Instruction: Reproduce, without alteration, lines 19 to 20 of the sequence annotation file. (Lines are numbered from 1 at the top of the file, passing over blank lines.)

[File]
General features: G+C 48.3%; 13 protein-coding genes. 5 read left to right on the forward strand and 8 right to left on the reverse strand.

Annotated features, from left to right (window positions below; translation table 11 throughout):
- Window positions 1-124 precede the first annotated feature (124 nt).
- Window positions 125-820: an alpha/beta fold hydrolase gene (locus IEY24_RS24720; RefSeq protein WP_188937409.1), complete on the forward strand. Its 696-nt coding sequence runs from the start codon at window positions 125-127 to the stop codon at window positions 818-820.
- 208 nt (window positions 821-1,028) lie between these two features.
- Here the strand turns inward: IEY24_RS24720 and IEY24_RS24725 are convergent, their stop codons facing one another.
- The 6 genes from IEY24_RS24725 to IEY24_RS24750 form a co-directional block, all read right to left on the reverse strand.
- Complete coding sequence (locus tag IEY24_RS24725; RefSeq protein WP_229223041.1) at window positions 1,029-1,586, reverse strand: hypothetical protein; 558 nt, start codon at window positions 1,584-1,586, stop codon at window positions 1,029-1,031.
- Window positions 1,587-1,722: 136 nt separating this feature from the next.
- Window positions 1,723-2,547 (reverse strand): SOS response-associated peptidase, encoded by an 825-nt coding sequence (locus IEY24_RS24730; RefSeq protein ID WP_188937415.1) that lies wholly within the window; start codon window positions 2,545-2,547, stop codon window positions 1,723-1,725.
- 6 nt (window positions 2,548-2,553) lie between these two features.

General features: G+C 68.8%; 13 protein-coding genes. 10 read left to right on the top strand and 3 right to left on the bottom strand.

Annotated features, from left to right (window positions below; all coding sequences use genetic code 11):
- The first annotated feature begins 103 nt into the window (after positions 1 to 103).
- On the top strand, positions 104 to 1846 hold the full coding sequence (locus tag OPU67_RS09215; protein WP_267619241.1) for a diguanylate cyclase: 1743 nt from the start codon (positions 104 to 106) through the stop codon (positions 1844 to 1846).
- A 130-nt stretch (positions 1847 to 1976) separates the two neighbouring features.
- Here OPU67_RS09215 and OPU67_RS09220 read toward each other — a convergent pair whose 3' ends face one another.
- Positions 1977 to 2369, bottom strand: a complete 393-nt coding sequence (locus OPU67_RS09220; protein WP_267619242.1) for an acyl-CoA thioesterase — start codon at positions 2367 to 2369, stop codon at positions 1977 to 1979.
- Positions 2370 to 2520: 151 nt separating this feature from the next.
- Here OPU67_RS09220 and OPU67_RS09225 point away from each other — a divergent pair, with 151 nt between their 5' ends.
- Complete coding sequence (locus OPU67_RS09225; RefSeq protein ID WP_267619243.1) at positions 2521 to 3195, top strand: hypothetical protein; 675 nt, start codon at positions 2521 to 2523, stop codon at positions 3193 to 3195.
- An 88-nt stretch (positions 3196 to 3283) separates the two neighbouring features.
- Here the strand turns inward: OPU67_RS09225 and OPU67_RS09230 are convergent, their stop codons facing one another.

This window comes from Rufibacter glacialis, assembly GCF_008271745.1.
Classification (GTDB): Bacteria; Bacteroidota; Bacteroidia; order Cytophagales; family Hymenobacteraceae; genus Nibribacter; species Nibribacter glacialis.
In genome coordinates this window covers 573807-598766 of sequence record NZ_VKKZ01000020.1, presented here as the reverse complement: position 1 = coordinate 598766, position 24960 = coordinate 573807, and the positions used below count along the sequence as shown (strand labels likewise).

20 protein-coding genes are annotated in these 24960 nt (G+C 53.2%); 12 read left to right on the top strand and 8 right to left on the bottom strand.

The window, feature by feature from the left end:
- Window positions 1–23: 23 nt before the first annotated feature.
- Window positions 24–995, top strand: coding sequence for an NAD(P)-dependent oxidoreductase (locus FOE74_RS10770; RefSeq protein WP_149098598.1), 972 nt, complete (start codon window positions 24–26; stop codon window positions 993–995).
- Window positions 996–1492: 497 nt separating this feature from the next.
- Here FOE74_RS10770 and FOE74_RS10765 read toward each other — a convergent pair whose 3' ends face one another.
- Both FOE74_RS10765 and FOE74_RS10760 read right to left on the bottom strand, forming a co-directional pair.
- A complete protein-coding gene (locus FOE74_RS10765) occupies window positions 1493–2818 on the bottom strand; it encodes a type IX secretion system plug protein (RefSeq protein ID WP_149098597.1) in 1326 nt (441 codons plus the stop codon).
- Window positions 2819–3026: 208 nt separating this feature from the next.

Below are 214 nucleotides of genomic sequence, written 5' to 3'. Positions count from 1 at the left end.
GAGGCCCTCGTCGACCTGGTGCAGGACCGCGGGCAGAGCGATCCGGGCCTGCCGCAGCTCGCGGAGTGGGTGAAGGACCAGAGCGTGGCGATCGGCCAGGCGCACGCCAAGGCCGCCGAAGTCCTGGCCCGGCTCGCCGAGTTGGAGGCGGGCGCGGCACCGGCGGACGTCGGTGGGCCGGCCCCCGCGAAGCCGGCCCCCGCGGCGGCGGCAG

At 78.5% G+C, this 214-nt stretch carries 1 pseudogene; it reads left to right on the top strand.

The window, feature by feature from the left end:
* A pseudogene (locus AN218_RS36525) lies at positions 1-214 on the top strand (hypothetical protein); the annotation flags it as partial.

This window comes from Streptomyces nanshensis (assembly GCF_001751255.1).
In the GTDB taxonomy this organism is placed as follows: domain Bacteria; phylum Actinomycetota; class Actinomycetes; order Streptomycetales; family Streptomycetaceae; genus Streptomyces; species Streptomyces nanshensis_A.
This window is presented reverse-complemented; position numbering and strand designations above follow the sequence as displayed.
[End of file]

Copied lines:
- Positions 2370 to 2520: 151 nt separating this feature from the next.
- Here OPU67_RS09220 and OPU67_RS09225 point away from each other — a divergent pair, with 151 nt between their 5' ends.